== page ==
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Mariners less patriotic than White Sox, lose 7-1

The Mariners lose game one in Chicago, ending a four-game winning streak.

David Banks

I guess you could say this loss was expected.

While, sure, the M's were riding an incredible hot streak that placed them at nine games above .500 in the first week of July and were coming into Chicago to face a team that's pretty ordinary, Chris Sale is pretty tough to beat on any night.

Before the game began, Sale had allowed a total of four hits to left-handers this year (two total players). None of these hits were of the extra-base variety. The Mariners of course responded to the challenge by sending down their only right-handed hitting outfielder (Cole Gillespie) and trotting out a lineup filled with six lefties. A recipe for disaster.

And a disaster it was for the first few innings. In the first inning, Willie Bloomquist and Robinson Cano both struck out while James Jones weakly grounded out. Sale had a game plan and executed it perfectly. His slider was on point and had a ton of horizontal movement which fooled even Cano (more than once). Kyle Seager became the third lefty this year to get a hit off of Sale in the second inning but was thrown out by Dayan Viciedo trying to leg a single into a double.

However, Roenis Elias was on his game for a while too. Through the first three innings, Elias matched Sale frame-for-frame and had his curveball working excellently. Right-handers and left-handers alike were utterly fooled by its movement in the first time through the lineup. That all changed, however, when Viciedo hit one into the bleachers against his future team. It was a solo shot and even though it only went about a row deep in a hitter-friendly ballpark, it still counts.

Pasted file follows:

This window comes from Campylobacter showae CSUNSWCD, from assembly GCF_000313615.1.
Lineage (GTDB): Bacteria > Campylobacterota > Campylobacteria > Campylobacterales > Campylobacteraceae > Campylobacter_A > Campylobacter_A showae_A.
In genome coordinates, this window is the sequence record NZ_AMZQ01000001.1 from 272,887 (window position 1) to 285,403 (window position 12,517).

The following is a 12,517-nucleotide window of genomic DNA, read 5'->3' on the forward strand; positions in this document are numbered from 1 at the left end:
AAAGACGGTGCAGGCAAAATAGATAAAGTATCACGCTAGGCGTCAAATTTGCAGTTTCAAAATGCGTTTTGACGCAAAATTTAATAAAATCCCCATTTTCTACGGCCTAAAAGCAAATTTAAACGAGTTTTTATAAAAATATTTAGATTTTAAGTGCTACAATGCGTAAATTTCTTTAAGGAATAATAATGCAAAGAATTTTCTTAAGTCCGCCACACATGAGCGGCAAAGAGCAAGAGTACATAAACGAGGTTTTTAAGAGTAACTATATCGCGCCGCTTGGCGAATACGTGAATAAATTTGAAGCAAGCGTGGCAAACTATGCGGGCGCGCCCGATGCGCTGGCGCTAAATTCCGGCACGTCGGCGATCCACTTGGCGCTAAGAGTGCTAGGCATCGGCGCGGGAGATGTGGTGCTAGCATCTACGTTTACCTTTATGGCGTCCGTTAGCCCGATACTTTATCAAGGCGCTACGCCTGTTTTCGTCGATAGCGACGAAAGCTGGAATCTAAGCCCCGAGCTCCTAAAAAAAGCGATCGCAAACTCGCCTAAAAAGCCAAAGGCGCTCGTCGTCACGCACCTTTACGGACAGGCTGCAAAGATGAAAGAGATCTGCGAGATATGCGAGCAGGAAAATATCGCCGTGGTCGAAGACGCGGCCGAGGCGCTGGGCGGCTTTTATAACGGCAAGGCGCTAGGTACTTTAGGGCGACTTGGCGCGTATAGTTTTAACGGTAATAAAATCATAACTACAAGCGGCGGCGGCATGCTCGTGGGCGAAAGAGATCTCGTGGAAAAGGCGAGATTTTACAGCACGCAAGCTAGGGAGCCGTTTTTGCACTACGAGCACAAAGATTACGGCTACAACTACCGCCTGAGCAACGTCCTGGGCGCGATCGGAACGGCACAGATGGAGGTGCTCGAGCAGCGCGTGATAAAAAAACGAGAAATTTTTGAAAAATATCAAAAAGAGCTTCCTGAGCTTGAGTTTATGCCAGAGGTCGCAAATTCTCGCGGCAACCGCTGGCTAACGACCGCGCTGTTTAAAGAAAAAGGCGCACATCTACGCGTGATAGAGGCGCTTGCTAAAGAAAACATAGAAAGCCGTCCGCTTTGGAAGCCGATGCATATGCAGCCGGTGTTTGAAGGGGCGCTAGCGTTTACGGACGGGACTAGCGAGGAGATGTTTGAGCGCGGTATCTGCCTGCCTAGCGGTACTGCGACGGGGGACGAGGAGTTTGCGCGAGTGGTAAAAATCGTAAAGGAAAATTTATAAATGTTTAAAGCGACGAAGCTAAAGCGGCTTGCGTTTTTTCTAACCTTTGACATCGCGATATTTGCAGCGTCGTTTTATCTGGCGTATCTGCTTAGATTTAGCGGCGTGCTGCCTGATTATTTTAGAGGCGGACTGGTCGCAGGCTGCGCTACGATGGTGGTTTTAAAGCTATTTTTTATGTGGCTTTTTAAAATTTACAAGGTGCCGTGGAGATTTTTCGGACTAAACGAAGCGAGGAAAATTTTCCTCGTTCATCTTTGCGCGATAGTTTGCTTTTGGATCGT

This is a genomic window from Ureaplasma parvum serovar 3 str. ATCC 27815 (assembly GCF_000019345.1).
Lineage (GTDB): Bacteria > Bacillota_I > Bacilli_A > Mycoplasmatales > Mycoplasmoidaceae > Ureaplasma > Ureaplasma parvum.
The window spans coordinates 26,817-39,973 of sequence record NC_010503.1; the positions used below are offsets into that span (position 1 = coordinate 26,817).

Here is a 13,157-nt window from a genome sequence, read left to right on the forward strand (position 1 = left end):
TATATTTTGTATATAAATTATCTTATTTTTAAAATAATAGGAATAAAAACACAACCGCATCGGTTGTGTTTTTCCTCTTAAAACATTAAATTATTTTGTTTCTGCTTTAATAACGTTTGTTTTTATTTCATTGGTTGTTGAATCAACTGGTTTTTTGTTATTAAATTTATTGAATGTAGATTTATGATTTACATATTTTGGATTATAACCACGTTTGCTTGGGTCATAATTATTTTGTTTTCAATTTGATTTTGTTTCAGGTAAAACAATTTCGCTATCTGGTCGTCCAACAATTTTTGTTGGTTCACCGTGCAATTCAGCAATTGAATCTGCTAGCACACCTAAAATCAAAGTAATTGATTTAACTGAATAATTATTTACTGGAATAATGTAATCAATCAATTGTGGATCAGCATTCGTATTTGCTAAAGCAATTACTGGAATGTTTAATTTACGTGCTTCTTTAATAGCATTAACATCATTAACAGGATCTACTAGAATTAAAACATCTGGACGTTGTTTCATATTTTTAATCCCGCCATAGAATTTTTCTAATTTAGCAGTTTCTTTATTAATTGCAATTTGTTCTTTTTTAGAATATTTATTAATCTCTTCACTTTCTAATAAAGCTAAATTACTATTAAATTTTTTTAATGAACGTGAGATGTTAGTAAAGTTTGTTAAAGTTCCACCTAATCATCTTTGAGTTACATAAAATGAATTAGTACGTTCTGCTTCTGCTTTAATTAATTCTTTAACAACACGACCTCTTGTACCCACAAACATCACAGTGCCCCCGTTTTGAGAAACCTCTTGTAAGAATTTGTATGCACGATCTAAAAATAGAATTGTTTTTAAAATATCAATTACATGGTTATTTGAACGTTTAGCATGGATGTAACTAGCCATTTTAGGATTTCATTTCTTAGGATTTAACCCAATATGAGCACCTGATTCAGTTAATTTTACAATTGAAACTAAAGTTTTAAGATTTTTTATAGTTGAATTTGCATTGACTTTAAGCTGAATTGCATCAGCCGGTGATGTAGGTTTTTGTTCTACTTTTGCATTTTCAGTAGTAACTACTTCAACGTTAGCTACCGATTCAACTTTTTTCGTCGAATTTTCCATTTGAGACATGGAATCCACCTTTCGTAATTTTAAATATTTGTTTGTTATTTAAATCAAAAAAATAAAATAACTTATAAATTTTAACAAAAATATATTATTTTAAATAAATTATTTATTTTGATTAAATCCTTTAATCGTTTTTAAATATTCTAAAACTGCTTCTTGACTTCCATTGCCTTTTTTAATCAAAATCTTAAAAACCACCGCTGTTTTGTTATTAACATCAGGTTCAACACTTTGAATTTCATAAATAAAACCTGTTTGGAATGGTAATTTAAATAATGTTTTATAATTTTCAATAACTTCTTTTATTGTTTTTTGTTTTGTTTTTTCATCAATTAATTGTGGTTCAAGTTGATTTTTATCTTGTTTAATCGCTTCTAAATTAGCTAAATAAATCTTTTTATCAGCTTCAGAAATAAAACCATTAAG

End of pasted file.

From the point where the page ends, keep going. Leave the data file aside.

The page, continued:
The wheels didn't really start to fall off for Elias until the fifth inning when Elias started hanging his breaking balls and the White Sox started adjusting after seeing him a second time. Moises Sierra and Tyler Flowers each hit singles to start off the inning and Adam Eaton doubled on a hanging curve, which drove in Sierra. A Gordon Beckham sac fly and a Jose Abreu two-run shot (because of course) later and the score was 5-0. Against Chris Sale, that might as well be 15648985-0.

Joe Beimel and Dominic Leone each logged scoreless innings until Charlie Furbush came on the eighth and coughed up a two-run blast to Paul Konerko to make the score 7-0. The Mariners, unable to get Sale's pitch count up due to his fantastic control and execution, didn't get a shot at the bullpen to attempt a comeback. They ended up getting their lone run on a sac fly by Corey Hart in the ninth but by then it was far too little, too late.

To many fans this loss was likely a massive disappointment. It's hard not to blame such fans considering how helpless the Mariners looked at the plate in a ballpark as friendly to hitters as this one. However, Sale obviously deserves a lot of credit for this one and I'm not sure there's a lineup in the league that would have fared much better if you saw the way those pitches were moving. The M's were able to record six hits (four from lefties and a double by Cano!) and didn't give up even when down 7-0.

Sure, moral victories don't count for anything. But maybe this is how other teams felt about facing King Felix when the Mariners were terrible. Certainly a frustrating feeling but not a game that would make me too concerned about the rest of the season. I'd be more concerned if the Mariners looked like this for the rest of the series.

The good news is that's extremely unlikely. The M's will run King Felix himself tomorrow and then the next day the Mariners get a look at their old pal Hector Noesi. These games should be very winnable and if the M's can leave the Windy City more games above .500 than when they entered, that's all you can really ask for.

Go M's.